Roger, as proth5 suggests,  there is no great way to translate 10 minutes by hand.  To address the too much bench flour, use a dough scraper to keep it from sticking to the bench, and either water or nonstick spray on your hands to mix to dough.  Many authors suggest very little kneading, and use rest time to accomplish gluten development.  Youtube has a good series by Hammelman   that shows how little kneading he does, though some of it is by machine.    I also highly recommend his book Bread -  you can find the second edition new for under $30 including shipping  it is great reading, and some very good recipes.  One, which is not his best, is for a baguette that takes some time, but involves virtually no kneading.  

Patf's picture

Making bread has always been a matter of trial and error for me. But even the worst examples have been edible.

I recently changed from hand to machine kneading and have had a few flops. My method now is

1) put the risen yeast oil and some of the water into the goblet.

2) mix flour salt and sugar and add to the above.

3) switch on machine to it's slowest setting.(When I first started using the machine I had the speed too high and it overheated.)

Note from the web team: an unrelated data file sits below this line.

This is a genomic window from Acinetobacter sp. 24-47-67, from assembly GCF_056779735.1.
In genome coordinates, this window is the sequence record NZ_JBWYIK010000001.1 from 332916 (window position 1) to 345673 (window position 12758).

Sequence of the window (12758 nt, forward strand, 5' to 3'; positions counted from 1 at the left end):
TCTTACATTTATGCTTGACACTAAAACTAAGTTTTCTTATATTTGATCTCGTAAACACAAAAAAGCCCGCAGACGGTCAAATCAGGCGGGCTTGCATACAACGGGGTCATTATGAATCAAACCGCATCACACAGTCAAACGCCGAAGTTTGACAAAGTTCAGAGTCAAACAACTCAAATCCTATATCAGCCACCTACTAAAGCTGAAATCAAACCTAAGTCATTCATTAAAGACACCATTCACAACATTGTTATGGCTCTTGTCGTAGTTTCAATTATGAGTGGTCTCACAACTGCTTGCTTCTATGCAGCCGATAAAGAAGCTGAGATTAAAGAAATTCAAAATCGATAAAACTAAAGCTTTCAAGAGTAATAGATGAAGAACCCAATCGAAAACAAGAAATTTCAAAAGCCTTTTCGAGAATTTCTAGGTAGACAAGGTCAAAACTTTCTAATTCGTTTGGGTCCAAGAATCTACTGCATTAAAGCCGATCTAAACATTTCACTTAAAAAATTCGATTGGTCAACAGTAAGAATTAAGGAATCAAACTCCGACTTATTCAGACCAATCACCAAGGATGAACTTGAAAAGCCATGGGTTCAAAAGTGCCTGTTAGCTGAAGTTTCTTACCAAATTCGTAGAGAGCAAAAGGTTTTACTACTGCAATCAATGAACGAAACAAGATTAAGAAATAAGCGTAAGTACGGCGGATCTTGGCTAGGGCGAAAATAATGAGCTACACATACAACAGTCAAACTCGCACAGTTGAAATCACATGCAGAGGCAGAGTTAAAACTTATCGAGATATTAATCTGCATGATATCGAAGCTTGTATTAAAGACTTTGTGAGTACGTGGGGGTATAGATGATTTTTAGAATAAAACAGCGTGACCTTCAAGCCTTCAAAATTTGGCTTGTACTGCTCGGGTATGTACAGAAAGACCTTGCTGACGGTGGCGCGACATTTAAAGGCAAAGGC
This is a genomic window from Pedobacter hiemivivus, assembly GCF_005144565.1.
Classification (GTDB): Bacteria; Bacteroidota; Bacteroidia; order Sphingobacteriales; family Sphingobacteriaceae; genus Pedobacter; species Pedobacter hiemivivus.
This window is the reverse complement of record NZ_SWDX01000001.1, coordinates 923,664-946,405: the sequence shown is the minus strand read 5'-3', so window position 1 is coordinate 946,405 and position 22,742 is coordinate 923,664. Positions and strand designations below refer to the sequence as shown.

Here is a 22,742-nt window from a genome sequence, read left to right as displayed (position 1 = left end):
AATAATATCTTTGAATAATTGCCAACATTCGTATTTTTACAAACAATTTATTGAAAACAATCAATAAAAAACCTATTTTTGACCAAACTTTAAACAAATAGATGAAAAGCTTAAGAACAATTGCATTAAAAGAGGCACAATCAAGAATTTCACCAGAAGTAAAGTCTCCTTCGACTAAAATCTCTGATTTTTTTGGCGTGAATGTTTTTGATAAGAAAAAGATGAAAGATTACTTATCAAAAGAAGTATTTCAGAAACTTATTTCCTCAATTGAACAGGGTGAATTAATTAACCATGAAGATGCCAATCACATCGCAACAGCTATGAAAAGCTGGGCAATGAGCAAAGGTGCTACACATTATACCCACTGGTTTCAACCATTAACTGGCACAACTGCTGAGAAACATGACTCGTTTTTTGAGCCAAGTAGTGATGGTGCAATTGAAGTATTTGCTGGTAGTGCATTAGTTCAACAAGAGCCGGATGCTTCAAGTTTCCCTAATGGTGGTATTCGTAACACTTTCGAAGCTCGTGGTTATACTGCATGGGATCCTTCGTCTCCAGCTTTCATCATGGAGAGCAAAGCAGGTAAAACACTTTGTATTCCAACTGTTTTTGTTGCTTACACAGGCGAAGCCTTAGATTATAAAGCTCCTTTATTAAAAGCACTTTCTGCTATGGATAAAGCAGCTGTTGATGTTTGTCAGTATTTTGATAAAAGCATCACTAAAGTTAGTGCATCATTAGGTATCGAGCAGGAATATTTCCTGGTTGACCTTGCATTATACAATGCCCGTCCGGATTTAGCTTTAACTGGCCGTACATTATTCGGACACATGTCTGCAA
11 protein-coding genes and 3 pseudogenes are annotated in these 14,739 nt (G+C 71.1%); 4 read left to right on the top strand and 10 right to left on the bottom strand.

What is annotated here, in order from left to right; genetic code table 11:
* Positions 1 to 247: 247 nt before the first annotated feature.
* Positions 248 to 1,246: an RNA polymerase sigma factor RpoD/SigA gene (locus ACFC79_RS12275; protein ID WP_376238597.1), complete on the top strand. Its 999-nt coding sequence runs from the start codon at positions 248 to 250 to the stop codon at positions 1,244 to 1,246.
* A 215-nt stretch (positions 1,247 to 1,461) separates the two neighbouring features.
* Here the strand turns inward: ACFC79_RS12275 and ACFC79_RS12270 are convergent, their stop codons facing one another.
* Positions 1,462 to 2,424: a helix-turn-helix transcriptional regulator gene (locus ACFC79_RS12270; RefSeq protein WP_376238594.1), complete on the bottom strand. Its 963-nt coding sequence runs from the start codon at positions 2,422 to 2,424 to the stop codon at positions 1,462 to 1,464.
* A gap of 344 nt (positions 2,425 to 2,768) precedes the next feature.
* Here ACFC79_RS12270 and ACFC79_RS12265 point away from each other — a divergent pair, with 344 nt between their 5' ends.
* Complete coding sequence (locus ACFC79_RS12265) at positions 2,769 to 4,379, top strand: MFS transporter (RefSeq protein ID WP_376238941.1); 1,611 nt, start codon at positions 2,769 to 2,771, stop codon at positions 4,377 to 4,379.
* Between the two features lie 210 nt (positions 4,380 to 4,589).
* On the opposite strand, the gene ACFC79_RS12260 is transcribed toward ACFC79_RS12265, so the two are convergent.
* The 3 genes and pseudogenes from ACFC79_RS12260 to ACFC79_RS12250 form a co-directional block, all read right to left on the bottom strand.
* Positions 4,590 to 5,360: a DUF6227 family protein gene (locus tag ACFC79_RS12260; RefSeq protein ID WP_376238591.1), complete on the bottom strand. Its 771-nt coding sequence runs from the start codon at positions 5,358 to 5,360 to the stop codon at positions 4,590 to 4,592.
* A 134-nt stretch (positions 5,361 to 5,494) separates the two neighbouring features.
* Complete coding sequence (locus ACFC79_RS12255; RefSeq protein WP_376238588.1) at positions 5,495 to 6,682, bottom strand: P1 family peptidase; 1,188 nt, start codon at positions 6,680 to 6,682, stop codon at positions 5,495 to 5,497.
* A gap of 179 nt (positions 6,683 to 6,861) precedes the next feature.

4) The stop machine every minute or so to scrape hook clean, make sure everything's mixed in, and check consistency.

5) Add more water if necessary until you have the consistency you want, then leave to knead for another 5-7 minutes - still on slow.

My bread is turning out better now than when I hand-kneaded.

Patf's picture

In addition, the manual for my machine recommends using no more than 1 kilo of flour (2.2lbs.)


davidg618's picture

Hand mixing and manual dough manipulation--e.g., kneading, Stretch and Fold, Slap and Fold (Bertinet), frissage; and retarded fermentation--have taught me how doughs should feel and appear through the early steps of mixing, autolyse (hydration rest), gluten development, and bulk fermentation. My stand mixer sat forlorn on the back of the counter for one year while a few different doughs taught me their correct feel, appearance and, sometime, smell. Furthermore, I learned what techniques worked best for different hydration percentages and ingredients.